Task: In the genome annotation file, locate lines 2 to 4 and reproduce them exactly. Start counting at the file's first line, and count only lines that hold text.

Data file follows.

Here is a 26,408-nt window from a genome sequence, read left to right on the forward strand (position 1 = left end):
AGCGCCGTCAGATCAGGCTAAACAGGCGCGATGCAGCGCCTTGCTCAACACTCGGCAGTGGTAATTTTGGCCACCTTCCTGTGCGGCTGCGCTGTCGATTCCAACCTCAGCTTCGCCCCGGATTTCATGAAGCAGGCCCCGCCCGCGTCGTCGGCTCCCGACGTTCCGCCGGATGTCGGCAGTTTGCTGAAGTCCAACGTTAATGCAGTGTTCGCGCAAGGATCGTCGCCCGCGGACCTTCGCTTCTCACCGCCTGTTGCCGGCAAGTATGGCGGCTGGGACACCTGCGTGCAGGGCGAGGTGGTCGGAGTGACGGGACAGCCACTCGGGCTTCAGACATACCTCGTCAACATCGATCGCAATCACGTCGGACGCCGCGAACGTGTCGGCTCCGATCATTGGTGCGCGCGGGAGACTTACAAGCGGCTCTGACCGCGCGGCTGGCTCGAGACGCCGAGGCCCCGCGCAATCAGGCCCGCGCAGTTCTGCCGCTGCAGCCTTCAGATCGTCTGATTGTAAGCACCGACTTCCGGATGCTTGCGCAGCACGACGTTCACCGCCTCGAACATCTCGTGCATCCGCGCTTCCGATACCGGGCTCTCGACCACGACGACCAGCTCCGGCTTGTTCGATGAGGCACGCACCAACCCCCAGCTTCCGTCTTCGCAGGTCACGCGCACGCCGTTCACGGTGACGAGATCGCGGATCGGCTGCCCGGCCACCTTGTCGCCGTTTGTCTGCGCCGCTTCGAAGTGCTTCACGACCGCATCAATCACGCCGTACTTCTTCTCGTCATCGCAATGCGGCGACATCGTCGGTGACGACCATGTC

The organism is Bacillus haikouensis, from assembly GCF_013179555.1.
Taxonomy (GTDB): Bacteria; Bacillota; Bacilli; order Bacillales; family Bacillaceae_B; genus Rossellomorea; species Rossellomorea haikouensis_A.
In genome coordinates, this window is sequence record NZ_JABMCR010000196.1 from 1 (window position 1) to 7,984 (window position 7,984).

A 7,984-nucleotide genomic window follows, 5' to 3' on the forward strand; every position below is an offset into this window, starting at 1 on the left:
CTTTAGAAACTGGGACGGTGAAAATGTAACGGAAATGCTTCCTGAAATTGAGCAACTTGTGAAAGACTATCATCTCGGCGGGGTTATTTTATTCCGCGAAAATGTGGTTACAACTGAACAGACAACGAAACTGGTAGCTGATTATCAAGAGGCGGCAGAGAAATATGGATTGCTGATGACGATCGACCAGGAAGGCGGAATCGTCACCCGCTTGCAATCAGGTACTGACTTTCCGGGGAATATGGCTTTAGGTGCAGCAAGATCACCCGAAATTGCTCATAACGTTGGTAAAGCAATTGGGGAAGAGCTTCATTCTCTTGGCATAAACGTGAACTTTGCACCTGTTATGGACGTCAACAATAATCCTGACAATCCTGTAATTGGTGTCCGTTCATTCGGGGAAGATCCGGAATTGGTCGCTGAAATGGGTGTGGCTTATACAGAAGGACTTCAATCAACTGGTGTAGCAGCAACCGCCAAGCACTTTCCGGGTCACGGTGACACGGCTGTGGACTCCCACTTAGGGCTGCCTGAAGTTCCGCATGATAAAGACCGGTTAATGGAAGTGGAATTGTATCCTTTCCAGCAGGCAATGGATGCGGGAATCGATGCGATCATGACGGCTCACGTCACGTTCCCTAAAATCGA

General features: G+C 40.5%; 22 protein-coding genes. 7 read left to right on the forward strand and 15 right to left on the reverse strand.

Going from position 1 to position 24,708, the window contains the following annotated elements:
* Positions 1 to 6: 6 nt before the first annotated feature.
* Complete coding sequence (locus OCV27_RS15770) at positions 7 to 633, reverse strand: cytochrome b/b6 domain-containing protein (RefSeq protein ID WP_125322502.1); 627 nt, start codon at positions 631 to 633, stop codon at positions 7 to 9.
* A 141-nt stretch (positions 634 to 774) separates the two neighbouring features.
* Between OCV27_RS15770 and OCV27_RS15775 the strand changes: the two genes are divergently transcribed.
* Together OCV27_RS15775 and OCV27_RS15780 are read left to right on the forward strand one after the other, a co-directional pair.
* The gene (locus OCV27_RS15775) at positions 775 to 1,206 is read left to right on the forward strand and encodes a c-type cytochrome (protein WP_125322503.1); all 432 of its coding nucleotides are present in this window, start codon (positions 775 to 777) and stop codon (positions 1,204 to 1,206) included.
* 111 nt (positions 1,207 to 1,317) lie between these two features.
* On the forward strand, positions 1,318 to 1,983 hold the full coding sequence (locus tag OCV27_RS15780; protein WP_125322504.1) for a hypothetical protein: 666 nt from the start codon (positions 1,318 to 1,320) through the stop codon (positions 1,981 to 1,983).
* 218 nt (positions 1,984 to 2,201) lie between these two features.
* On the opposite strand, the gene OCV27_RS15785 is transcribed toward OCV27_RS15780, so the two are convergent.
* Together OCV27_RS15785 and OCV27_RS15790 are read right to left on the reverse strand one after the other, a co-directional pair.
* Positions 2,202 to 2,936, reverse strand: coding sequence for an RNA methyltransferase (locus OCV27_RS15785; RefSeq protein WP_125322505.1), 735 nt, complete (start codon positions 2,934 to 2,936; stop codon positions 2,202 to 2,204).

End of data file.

AGCGCCGTCAGATCAGGCTAAACAGGCGCGATGCAGCGCCTTGCTCAACACTCGGCAGTGGTAATTTTGGCCACCTTCCTGTGCGGCTGCGCTGTCGATTCCAACCTCAGCTTCGCCCCGGATTTCATGAAGCAGGCCCCGCCCGCGTCGTCGGCTCCCGACGTTCCGCCGGATGTCGGCAGTTTGCTGAAGTCCAACGTTAATGCAGTGTTCGCGCAAGGATCGTCGCCCGCGGACCTTCGCTTCTCACCGCCTGTTGCCGGCAAGTATGGCGGCTGGGACACCTGCGTGCAGGGCGAGGTGGTCGGAGTGACGGGACAGCCACTCGGGCTTCAGACATACCTCGTCAACATCGATCGCAATCACGTCGGACGCCGCGAACGTGTCGGCTCCGATCATTGGTGCGCGCGGGAGACTTACAAGCGGCTCTGACCGCGCGGCTGGCTCGAGACGCCGAGGCCCCGCGCAATCAGGCCCGCGCAGTTCTGCCGCTGCAGCCTTCAGATCGTCTGATTGTAAGCACCGACTTCCGGATGCTTGCGCAGCACGACGTTCACCGCCTCGAACATCTCGTGCATCCGCGCTTCCGATACCGGGCTCTCGACCACGACGACCAGCTCCGGCTTGTTCGATGAGGCACGCACCAACCCCCAGCTTCCGTCTTCGCAGGTCACGCGCACGCCGTTCACGGTGACGAGATCGCGGATCGGCTGCCCGGCCACCTTGTCGCCGTTTGTCTGCGCCGCTTCGAAGTGCTTCACGACCGCATCAATCACGCCGTACTTCTTCTCGTCATCGCAATGCGGCGACATCGTCGGTGACGACCATGTC

The organism is Bacillus haikouensis, from assembly GCF_013179555.1.
Taxonomy (GTDB): Bacteria; Bacillota; Bacilli; order Bacillales; family Bacillaceae_B; genus Rossellomorea; species Rossellomorea haikouensis_A.